2024 Day Camp Opens June 17

Change can be good, right? We’re about to find out.

For the first time in four decades, neither Mark nor Patty Clifton will oversee the Deer Lake Day Camp. Instead, Brian and Jenn Carroll – whom the Cliftons chose to succeed them – will open the 2024 summer camp Monday, June 17, with five sessions filled to near capacity.

Nothing unusual there. It’s happened before. But when you tour the Deer Lake property, you begin to discover plenty beyond its co-directors that’s new about this year’s camp. For instance …

  • There’s a new aluminum dock on the lagoon, with 15 fully enclosed floats and composite decking to replace the wood-and-aluminum moorings that were there. It’s also laid out in the shape of an H instead of a T as in the past. “It doesn’t get hot in the sun,” said Brian Carroll. “It’s splinter-free, and it’s textured for slip resistance.” Bottom line: It’s an improvement over its predecessor. “Now we have docks that should outlast us,” said Jenn, “with very little maintenance.”
  • The eight-week camp includes a one-week break in late July (21-28) to accommodate children enrolled in the Arthur C. Luf Burn Camp ( Connecticut Burns Care Foundation – Benefiting the Arthur C. Luf Children’s Burn Camp (ctburnsfoundation.org). Deer Lake hosted the camp a year ago, but it was in August after the conclusion of its summer camp. This time it will occur before the last of the three two-week sessions. “Part of the problem with August,” said Jenn, “is that it’s just too hot for some of these children, and it doesn’t allow them to recover in time to go back to school. We thought this would allow us to accommodate them while giving our staff a break so they don’t suffer mid-summer fatigue.” The camp will be closed to all visitors during the Burn Camp.
  • The Wilderness School for high-school students, which was unable to accommodate two groups a year ago because of staff shortages, can now. They will operate simultaneously on a one-week exercise that includes rock climbing, high-rope elements, teamwork events and two nights of camping.
  • The camp is bringing back a third bus to service local campers, with stops at Killingworth Elementary School, the Robert’s Grocery Store parking lot and the Madison commuter lot.
  • Then, of course, there’s the change at the top. Patty Clifton ran the camp last summer, just as she did the previous 37 years, while Jenn Carroll served as an understudy. That will change, though Clifton is expected to be at Deer Lake the opening week for the first session. Her granddaughter, Anna, who turns 5 in July, will attend for the first time, and Patty has asked to volunteer. “Just helping out with whatever Brian and Jenn need done,” she said. “It’s good to have new blood.”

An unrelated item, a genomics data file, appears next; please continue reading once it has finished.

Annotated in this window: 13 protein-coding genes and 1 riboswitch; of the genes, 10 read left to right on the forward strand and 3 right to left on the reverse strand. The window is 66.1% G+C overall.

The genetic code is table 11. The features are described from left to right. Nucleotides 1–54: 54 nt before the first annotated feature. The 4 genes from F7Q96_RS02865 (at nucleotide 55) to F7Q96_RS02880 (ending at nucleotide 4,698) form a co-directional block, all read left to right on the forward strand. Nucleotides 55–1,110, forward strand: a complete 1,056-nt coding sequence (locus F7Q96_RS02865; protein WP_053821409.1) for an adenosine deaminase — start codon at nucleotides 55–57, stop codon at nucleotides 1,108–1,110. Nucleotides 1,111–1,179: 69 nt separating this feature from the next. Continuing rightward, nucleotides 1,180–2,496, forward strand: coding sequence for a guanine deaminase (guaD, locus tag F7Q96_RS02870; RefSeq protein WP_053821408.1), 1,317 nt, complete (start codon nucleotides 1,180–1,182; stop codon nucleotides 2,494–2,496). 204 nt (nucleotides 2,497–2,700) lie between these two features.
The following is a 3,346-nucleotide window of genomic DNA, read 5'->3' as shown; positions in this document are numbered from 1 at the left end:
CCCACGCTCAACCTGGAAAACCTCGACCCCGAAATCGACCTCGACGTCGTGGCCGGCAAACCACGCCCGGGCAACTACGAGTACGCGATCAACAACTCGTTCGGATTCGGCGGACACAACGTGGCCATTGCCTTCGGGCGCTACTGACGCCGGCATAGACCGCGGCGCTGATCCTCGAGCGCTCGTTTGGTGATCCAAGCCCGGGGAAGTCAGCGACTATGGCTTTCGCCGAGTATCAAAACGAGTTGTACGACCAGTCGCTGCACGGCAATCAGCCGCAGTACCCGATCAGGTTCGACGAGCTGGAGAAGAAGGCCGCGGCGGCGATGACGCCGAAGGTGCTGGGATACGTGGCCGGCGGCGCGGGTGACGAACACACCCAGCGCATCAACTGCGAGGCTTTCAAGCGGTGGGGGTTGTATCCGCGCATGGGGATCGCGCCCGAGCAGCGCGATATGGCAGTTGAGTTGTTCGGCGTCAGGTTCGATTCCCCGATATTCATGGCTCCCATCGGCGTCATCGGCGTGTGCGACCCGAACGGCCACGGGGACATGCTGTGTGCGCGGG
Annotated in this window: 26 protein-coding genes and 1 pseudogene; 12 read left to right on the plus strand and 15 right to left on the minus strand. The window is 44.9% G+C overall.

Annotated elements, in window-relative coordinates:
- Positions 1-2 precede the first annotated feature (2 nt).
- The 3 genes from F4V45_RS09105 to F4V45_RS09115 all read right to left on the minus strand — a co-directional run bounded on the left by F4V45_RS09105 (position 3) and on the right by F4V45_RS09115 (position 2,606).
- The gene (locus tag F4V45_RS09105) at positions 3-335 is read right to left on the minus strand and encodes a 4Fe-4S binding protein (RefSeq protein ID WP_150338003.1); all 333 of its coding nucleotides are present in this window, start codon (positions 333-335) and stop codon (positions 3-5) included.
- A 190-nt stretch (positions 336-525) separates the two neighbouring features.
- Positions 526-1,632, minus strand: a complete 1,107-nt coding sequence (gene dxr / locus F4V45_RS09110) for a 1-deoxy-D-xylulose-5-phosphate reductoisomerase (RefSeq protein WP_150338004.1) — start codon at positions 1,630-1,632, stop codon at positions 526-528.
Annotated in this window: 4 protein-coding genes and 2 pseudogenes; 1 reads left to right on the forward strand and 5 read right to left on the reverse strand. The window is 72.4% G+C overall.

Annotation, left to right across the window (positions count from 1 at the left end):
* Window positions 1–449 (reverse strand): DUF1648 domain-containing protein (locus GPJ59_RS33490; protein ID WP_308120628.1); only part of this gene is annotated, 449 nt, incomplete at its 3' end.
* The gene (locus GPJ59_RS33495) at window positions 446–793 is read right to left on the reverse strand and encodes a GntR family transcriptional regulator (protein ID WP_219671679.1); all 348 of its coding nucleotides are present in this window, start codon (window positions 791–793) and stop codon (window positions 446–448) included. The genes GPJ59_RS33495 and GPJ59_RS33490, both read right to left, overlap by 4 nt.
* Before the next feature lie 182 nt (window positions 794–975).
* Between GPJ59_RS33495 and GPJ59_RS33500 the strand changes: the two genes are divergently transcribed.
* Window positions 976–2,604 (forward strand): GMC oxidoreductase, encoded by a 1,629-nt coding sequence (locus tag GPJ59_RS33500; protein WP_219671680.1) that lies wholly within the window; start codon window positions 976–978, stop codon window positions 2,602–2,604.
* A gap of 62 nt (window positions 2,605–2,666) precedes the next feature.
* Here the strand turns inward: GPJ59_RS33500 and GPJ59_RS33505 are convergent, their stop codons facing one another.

Now let’s get something straight: There’s plenty about this year’s camp that should be familiar to past campers and their families. Its eight directors, for example, were there the past two weeks, preparing for this summer’s opening, while an assortment of counselors – up to 40 this year – spent the last week participating in camp scheduling, conflict resolution training, CPR and first-aid training and lifeguard certification classes.

“If you step on the property the first day of camp,” said Jenn Carroll, “you will recognize 90 percent of it. I think people who’ve been here before will come back and have all the comforts they remember.”

Per usual, the camp runs eight weeks, with three two-week sessions and two of one-week each. It operates weekdays 9 a.m.- 4 p.m., with early-morning (7:30 – 9 a.m.) and late-afternoon (4-5:30 p.m.) care for children of working parents. Flag ceremonies begin the day and end it. Wednesday evening sleepovers and camper skits continue. Two-week sessions are filled to capacity (180 campers), with waiting lists running as deep as 24 individuals. Nevertheless, there are still openings for the first and last periods, each of which is one week.

So not much different there. But there is with the directors, and so far, so good for the Carrolls.

“This is really the first year where we’re running the camp standing on our own two feet,:” said Jenn. “The steps leading up to it have been a bit nerve-wracking, but the moment the staff stepped on the property I felt a calm come over me. It just felt like they got it.

“I just want to do Patty and the day camp proud and keep the traditions going. I guess what I’m saying is that I just want to do a good job. There’s a new generation of kids coming, and a lot of them are children of previous directors. So we’re excited to usher in the next generation of campers and see them grow as they go through the daily life of camp.”

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